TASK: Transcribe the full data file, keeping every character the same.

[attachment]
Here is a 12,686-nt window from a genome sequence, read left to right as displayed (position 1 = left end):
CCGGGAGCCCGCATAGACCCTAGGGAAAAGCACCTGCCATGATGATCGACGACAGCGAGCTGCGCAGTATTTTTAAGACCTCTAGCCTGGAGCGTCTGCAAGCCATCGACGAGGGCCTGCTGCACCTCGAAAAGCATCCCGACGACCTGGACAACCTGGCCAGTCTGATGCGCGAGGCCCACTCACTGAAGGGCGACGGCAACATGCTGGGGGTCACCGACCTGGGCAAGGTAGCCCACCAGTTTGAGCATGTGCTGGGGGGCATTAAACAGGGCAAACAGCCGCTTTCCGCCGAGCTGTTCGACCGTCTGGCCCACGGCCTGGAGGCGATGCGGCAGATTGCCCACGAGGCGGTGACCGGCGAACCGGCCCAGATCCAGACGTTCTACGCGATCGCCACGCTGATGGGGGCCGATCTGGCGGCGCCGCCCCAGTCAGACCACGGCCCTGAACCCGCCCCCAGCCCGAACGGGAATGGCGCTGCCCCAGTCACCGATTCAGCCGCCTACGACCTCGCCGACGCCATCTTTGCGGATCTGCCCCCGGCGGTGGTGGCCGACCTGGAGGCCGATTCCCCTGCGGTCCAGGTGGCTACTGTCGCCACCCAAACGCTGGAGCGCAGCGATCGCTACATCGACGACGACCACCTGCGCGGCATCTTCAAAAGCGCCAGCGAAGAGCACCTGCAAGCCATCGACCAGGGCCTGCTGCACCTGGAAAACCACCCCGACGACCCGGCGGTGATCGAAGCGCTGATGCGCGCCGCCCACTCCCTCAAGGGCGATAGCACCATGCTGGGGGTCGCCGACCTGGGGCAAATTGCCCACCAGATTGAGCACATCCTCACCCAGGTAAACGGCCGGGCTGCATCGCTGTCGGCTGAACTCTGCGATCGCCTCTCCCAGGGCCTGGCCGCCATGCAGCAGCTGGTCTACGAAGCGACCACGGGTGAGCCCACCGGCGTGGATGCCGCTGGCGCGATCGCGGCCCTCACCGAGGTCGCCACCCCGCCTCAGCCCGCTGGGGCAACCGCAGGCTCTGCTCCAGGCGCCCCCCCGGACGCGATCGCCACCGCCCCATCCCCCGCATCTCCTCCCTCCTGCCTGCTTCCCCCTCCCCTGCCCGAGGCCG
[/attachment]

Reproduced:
Here is a 12,686-nt window from a genome sequence, read left to right as displayed (position 1 = left end):
CCGGGAGCCCGCATAGACCCTAGGGAAAAGCACCTGCCATGATGATCGACGACAGCGAGCTGCGCAGTATTTTTAAGACCTCTAGCCTGGAGCGTCTGCAAGCCATCGACGAGGGCCTGCTGCACCTCGAAAAGCATCCCGACGACCTGGACAACCTGGCCAGTCTGATGCGCGAGGCCCACTCACTGAAGGGCGACGGCAACATGCTGGGGGTCACCGACCTGGGCAAGGTAGCCCACCAGTTTGAGCATGTGCTGGGGGGCATTAAACAGGGCAAACAGCCGCTTTCCGCCGAGCTGTTCGACCGTCTGGCCCACGGCCTGGAGGCGATGCGGCAGATTGCCCACGAGGCGGTGACCGGCGAACCGGCCCAGATCCAGACGTTCTACGCGATCGCCACGCTGATGGGGGCCGATCTGGCGGCGCCGCCCCAGTCAGACCACGGCCCTGAACCCGCCCCCAGCCCGAACGGGAATGGCGCTGCCCCAGTCACCGATTCAGCCGCCTACGACCTCGCCGACGCCATCTTTGCGGATCTGCCCCCGGCGGTGGTGGCCGACCTGGAGGCCGATTCCCCTGCGGTCCAGGTGGCTACTGTCGCCACCCAAACGCTGGAGCGCAGCGATCGCTACATCGACGACGACCACCTGCGCGGCATCTTCAAAAGCGCCAGCGAAGAGCACCTGCAAGCCATCGACCAGGGCCTGCTGCACCTGGAAAACCACCCCGACGACCCGGCGGTGATCGAAGCGCTGATGCGCGCCGCCCACTCCCTCAAGGGCGATAGCACCATGCTGGGGGTCGCCGACCTGGGGCAAATTGCCCACCAGATTGAGCACATCCTCACCCAGGTAAACGGCCGGGCTGCATCGCTGTCGGCTGAACTCTGCGATCGCCTCTCCCAGGGCCTGGCCGCCATGCAGCAGCTGGTCTACGAAGCGACCACGGGTGAGCCCACCGGCGTGGATGCCGCTGGCGCGATCGCGGCCCTCACCGAGGTCGCCACCCCGCCTCAGCCCGCTGGGGCAACCGCAGGCTCTGCTCCAGGCGCCCCCCCGGACGCGATCGCCACCGCCCCATCCCCCGCATCTCCTCCCTCCTGCCTGCTTCCCCCTCCCCTGCCCGAGGCCG